(This article was written before Russian President Vladimir Putin recognised the oblasts of Donetsk and Luhansk within Ukraine as independent territories.)
The story so far: As tensions spiral between Russia and the West over Ukraine, the rebel-held self-declared Donetsk and Luhansk People's Republics (DNR/DPR and LNR/LPR) in Eastern Ukraine have started evacuating civilians to the Rostov region in Russia claiming an impending Ukrainian military offensive.
They have also declared a full military mobilisation. Shelling is going on even in civilian areas between Ukrainian soldiers and Russia-backed rebels; in response, Russia has extended military exercises on Ukraine’s northern borders.
Russian President Vladimir Putin on February 21, 2022 recognised the independence of separatist regions in eastern Ukraine and paved the way to provide them military support.
The Chairman of the Russian Duma, Vyacheslav Volodin has already said that Russia is ready to protect its citizens in DNR and LNR if their lives are in danger. Moscow is paying everyone arriving from the Donbass 10,000 roubles and giving them refuge. It is also fastpacking passports for people from the region. Meanwhile, the Duma has requested President Putin to initiate proceedings for recognising the independence of the DNR and LPR. Allegations are flying thick and fast with the rebels and Russia accusing Ukraine of carrying out a genocide against the Russian-speaking population in these regions and Ukraine and the West claiming that Russia is manufacturing a crisis as a pretext to invade Ukraine.
How did the crisis start?
The Donbass region, comprising the Donetsk and Luhansk oblasts of Ukraine, has been at the centre of the conflict since March 2014 when Moscow invaded and annexed the Crimean Peninsula. In April, pro-Russia rebels began seizing territory (with Russia supporting them through hybrid warfare) in Eastern Ukraine and in May 2014, the rebels in the Donetsk and Luhansk regions held a referendum to declare independence from Ukraine. Since then, these predominantly Russian speaking regions (more than 70% speak Russian) within Ukraine have been witnessing shelling and skirmishes between the rebels and Ukrainian forces leading to the loss of over 14,000 lives by most estimates, creating around 1.5 million registered Internally Displaced Persons (IDPs) and destruction of the local economy.
In 2013 the population of Donetsk oblast was 4.43 million, which constituted 10% of the overall Ukrainian population, making it the most populous and most densely populated region of the country. According to the 2001 Ukrainian National Census, the ethnic groups within the Donetsk oblast were: Ukrainians – 2,744,100 (56.9%), Russians – 1,844,400 (38.2%), Pontic Greeks – 77,500 (1.6%), Belarusians – 44,500 (0.9%), others (2.3%). The main languages spoken within the oblast were: Russian — 74.9%, Ukrainian – 24.1%.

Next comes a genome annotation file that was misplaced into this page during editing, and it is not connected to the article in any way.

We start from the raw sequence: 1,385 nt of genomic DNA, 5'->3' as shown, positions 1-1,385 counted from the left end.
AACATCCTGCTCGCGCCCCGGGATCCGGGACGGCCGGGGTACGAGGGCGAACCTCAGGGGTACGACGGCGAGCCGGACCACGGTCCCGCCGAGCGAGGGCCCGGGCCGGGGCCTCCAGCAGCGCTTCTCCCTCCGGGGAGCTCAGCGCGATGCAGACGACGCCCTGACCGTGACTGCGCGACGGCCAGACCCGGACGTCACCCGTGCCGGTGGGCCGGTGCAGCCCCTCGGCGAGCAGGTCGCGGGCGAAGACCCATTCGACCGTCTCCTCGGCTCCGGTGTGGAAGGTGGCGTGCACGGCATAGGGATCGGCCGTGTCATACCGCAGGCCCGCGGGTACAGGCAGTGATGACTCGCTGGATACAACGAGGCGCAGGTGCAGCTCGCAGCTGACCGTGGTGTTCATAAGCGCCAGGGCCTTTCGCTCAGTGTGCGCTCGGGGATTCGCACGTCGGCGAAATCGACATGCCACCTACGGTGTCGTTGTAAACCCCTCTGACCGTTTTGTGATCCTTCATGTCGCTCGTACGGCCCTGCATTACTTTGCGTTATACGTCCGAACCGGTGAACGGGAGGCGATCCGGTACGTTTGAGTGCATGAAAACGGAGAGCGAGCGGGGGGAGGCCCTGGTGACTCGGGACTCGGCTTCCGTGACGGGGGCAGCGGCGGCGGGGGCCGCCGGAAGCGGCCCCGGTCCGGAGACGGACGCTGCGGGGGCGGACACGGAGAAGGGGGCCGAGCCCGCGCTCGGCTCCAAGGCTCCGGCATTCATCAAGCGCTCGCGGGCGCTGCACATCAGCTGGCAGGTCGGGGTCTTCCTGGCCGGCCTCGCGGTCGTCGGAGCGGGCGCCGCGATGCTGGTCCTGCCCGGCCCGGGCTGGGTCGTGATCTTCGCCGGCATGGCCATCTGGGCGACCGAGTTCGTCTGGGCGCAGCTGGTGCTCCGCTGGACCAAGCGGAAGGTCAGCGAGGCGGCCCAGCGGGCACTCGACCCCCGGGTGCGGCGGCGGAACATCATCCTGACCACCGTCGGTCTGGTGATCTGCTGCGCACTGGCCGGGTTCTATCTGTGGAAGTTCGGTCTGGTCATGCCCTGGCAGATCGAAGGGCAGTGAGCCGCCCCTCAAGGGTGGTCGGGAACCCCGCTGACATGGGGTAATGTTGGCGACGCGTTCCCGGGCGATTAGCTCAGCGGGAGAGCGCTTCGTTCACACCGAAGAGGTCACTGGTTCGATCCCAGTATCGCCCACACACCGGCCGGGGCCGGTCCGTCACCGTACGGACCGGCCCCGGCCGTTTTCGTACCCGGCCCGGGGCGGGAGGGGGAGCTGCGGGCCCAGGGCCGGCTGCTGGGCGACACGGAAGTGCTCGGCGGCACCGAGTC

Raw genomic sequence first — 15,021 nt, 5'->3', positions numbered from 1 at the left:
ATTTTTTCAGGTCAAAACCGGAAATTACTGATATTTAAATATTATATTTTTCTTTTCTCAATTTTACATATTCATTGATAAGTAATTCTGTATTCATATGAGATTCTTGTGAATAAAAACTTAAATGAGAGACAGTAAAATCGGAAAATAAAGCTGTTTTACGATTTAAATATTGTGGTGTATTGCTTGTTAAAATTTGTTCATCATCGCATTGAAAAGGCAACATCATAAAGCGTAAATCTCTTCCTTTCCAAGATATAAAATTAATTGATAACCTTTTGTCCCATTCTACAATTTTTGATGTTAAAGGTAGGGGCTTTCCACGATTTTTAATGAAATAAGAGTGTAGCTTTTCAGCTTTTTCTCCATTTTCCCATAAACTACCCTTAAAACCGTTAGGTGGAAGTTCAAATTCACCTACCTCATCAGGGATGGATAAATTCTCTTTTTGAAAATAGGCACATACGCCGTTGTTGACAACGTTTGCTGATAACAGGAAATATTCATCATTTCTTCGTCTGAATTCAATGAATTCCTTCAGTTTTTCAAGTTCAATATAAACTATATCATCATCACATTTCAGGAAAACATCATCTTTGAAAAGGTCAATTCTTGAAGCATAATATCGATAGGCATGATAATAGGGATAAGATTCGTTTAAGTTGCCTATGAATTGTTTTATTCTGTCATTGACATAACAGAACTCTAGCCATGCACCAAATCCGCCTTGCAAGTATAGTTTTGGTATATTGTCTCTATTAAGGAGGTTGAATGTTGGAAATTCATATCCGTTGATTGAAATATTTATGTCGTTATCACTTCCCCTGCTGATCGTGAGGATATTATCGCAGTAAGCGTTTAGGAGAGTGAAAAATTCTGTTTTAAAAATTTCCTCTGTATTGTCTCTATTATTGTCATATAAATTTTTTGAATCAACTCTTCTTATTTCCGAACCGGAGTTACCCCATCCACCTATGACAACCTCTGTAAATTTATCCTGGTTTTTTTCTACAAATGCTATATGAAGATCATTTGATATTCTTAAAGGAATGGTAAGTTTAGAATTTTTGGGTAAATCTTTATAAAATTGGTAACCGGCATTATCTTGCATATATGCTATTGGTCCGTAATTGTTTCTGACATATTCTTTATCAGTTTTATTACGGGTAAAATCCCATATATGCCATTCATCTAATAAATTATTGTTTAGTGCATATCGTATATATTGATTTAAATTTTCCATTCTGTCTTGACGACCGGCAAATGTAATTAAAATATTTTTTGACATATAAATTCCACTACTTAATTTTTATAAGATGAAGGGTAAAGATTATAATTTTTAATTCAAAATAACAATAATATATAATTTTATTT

In the Luhansk oblast, as per the 2001 census, ethnic Ukrainians form 58% of the population. Among the minorities are native Russians (39.1%), Belarusians (0.8%), and others (1.4%). Its population (as of 2004) of 2,461,506 constitutes 5.13% of the overall Ukrainian population. Here more than 68.8% of the population consider themselves Russian speakers, while 30.0% consider themselves Ukrainian speakers.
What has changed now is that the shelling has intensified since last October when Russia began amassing troops along the borders with Ukraine. If the situation in the Donbass escalates, the possibility of a war cannot be dismissed. One way to prevent the outbreak of a war would be to implement the Minsk agreements immediately, as Russia has suggested.
What are the Minsk Agreements?
There are two Minsk agreements, Minsk 1 and Minsk 2, named after the Belarussian capital Minsk where the talks were held. Minsk 1 was written in September 2014 by the Trilateral Contact Group on Ukraine, i.e. Ukraine, Russia, and the Organization for Security and Co-operation in Europe (OSCE) with mediation by France and Germany in the so-called Normandy Format. Under Minsk 1, Ukraine and the Russia-backed rebels agreed on a 12-point ceasefire deal, which included prisoner exchanges, delivery of humanitarian assistance, and the withdrawal of heavy weapons. However, due to violations by both sides, the agreement did not last long.
Following this, as the rebels moved further into Ukraine, in February 2015, representatives of Russia, Ukraine, the Organisation for Security and Cooperation in Europe (OSCE) and the leaders of Donetsk and Luhansk signed a 13-point agreement , now known as the Minsk 2 accord. The new agreement had provisions for an immediate cease-fire, withdrawal of heavy weaponry, OSCE monitoring, dialogue on interim self-government for Donetsk and Luhansk, in accordance with Ukrainian law, and acknowledgement of special status by parliament, pardon and amnesty for fighters, exchange of hostages and prisoners, humanitarian aid, constitutional reform in Ukraine including decentralisation, with specific mention of Donetsk and Luhansk, elections in Donetsk and Luhansk, withdrawal of foreign armed formations, military equipment, mercenaries, full Ukrainian Government control throughout the conflict zone and calls to Ukraine to restore control of state borders, etc.